In the 100 years since Eugen Bleuler unveiled his concept of schizophrenia, which had dissociation at its core, the essential connection between traumatic life events, dissociative processes and psychotic symptoms has been lost. Psychosis, Trauma and Dissociation is the first book to attempt to reforge this connection, by presenting challenging new findings linking these now disparate fields, and by comprehensively surveying, from a wide range of perspectives, the complex relationship between dissociation and psychosis.
A cutting-edge sourcebook, Psychosis, Trauma and Dissociation brings together highly-respected professionals working in the psychosis field with renowned clinicians and researchers from the fields of traumatic stress, dissociation and the dissociative disorders, and will be of interest to those working with or studying psychotic or dissociative disorders, as well as trauma-related conditions such as borderline personality disorder or complex post-traumatic stress disorder. It makes an invaluable contribution to the burgeoning literature on severe mental disorders and serious life events. The book has three sections:
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"Overall, the book suggests an exciting, more integrated perspective on understanding psychopathology. Well written, thought provoking and intellectually challenging, it serves to question current approaches to our patients and outlines the need for arguably very different styles of working in the future." (International Journal of Culture & Mental Health, 27 May 2011)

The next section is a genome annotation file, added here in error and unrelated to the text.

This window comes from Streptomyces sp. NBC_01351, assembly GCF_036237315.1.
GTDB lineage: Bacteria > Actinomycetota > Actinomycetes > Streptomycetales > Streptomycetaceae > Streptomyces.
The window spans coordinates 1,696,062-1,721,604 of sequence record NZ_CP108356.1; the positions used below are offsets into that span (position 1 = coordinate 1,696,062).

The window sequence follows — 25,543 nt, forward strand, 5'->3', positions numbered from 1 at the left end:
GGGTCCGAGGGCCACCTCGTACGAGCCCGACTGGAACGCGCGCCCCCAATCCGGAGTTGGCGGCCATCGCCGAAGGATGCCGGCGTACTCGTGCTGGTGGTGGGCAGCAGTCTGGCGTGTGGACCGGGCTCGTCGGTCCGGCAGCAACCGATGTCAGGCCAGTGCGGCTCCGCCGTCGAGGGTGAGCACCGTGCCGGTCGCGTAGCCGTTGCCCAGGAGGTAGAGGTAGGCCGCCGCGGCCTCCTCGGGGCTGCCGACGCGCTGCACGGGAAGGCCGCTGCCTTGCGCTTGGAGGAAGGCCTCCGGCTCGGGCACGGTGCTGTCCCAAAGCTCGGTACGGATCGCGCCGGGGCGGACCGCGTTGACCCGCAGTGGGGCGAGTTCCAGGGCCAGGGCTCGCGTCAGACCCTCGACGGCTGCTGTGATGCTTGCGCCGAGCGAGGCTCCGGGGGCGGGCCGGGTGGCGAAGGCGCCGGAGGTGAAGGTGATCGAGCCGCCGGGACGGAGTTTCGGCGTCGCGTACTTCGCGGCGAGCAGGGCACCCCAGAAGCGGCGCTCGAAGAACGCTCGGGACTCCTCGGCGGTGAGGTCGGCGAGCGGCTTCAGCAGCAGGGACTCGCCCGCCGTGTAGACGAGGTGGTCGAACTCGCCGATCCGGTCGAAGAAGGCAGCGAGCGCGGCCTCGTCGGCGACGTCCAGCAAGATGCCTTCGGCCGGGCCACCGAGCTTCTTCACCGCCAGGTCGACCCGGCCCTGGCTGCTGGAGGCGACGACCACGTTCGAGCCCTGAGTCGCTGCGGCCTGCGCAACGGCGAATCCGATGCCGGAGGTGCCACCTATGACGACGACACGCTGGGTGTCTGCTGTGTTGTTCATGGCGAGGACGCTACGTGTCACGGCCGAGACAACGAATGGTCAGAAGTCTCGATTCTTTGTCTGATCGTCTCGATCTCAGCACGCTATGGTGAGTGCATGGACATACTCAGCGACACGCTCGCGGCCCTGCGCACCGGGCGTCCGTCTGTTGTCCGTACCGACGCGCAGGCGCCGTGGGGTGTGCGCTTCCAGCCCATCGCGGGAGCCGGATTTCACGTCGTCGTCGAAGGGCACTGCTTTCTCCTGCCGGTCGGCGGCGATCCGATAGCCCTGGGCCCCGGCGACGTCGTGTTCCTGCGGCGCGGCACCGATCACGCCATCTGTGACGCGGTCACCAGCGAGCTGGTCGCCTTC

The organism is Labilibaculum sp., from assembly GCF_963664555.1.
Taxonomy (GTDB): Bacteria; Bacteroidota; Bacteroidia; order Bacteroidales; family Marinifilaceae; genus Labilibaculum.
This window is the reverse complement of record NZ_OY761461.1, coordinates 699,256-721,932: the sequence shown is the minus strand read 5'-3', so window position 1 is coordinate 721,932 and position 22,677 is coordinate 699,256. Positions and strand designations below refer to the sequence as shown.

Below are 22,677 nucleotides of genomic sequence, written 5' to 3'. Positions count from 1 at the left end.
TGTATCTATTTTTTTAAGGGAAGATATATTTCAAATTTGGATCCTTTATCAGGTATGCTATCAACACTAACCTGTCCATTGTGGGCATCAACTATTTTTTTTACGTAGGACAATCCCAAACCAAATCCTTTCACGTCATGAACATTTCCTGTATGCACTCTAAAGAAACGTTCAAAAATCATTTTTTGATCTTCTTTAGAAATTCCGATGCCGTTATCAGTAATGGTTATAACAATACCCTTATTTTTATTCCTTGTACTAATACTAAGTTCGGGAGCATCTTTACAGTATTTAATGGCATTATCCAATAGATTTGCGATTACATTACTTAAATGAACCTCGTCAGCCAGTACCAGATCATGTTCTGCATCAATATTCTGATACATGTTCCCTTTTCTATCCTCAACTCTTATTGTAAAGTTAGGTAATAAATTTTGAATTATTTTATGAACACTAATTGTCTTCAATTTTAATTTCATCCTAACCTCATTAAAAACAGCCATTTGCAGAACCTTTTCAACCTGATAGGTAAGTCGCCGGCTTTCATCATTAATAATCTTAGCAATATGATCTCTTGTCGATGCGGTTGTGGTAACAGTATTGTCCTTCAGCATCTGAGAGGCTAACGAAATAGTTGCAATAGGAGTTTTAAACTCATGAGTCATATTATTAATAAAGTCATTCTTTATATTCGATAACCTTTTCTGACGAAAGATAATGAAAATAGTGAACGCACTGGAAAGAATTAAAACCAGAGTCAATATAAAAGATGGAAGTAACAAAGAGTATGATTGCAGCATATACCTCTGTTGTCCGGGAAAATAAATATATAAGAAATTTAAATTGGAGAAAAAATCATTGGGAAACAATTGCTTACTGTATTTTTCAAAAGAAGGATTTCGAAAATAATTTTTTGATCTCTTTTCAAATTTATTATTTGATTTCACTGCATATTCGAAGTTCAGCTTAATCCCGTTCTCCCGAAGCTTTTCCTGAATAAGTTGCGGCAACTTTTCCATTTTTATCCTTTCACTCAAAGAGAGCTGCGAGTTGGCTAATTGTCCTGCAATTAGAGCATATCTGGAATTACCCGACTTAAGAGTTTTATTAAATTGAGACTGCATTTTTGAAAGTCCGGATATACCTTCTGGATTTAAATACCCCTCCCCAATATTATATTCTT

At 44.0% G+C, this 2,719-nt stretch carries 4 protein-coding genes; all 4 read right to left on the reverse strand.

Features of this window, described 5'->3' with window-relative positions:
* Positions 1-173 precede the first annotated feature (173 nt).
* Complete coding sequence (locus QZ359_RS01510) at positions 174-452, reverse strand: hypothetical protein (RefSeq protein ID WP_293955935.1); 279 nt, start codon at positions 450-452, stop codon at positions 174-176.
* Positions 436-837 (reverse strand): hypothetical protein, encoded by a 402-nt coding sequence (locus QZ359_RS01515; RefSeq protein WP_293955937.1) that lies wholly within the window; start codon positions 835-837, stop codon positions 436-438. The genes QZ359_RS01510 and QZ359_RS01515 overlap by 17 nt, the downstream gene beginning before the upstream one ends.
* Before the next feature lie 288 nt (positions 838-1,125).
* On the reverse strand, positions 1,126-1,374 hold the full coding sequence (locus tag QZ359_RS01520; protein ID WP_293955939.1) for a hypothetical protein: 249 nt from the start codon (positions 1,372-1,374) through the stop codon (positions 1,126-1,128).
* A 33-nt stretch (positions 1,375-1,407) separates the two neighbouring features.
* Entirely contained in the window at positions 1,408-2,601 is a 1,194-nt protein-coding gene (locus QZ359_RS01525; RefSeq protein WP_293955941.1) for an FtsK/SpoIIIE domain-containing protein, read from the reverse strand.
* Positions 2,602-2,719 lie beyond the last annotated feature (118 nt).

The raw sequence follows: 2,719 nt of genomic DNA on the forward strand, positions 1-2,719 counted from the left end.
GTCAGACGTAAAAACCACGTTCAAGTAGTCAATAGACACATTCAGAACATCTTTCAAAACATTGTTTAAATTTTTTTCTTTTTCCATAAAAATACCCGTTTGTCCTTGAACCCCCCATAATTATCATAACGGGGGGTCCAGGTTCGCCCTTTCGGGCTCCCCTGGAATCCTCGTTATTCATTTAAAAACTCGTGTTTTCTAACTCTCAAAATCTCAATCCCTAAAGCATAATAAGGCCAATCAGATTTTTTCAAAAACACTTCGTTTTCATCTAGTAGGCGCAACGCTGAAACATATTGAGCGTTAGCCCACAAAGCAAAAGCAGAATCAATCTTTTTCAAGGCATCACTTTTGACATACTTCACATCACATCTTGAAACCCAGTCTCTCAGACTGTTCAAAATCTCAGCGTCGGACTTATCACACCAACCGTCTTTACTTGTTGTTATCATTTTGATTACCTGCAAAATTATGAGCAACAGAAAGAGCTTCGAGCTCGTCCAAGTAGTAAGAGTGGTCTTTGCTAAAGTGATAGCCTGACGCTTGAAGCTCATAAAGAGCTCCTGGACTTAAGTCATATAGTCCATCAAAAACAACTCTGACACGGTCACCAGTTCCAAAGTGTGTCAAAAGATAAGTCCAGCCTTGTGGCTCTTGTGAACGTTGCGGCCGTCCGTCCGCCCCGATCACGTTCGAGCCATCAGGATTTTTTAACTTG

"Editors Andrew Moskowitz, Ingo Schafer, and Martin J. Dorahy have amassed contributions from eminent scholars around the world who undertake a serious and thoughtful exploration of the backgrounds, development, and overlaps in the different perspectives of how the mind is disrupted by psychosis and dissociation ...Taken together, these papers demonstrate the complexity and depth of our understanding to date. Psychosis, Trauma and Dissociation: Emerging Perspectives on Severe Psychopathology is a rich resource to return to again and again. I recommend it for those who enjoy the challenge of reading some of the best thinkers to date. " (Journal of Trauma and Dissociation, October 2010)
"This book is an excellent source book for historians, researchers and clinicians in the field of psychiatry interested in learning more about how the concepts of dissociation, trauma and psychosis inform one another." (Psychiatric Rehabilitation Journal, January 2010)
"This very interesting book not only connects traumatic experiences with dissociative and psychotic consequences, but clarifies the research into the nature of these links." (Psychosis, July 2009)
"This useful and interesting book is well written and lays out its arguments for the connections between trauma/dissociation/psychosis clearly and cogently." (Doody's, April 2009)
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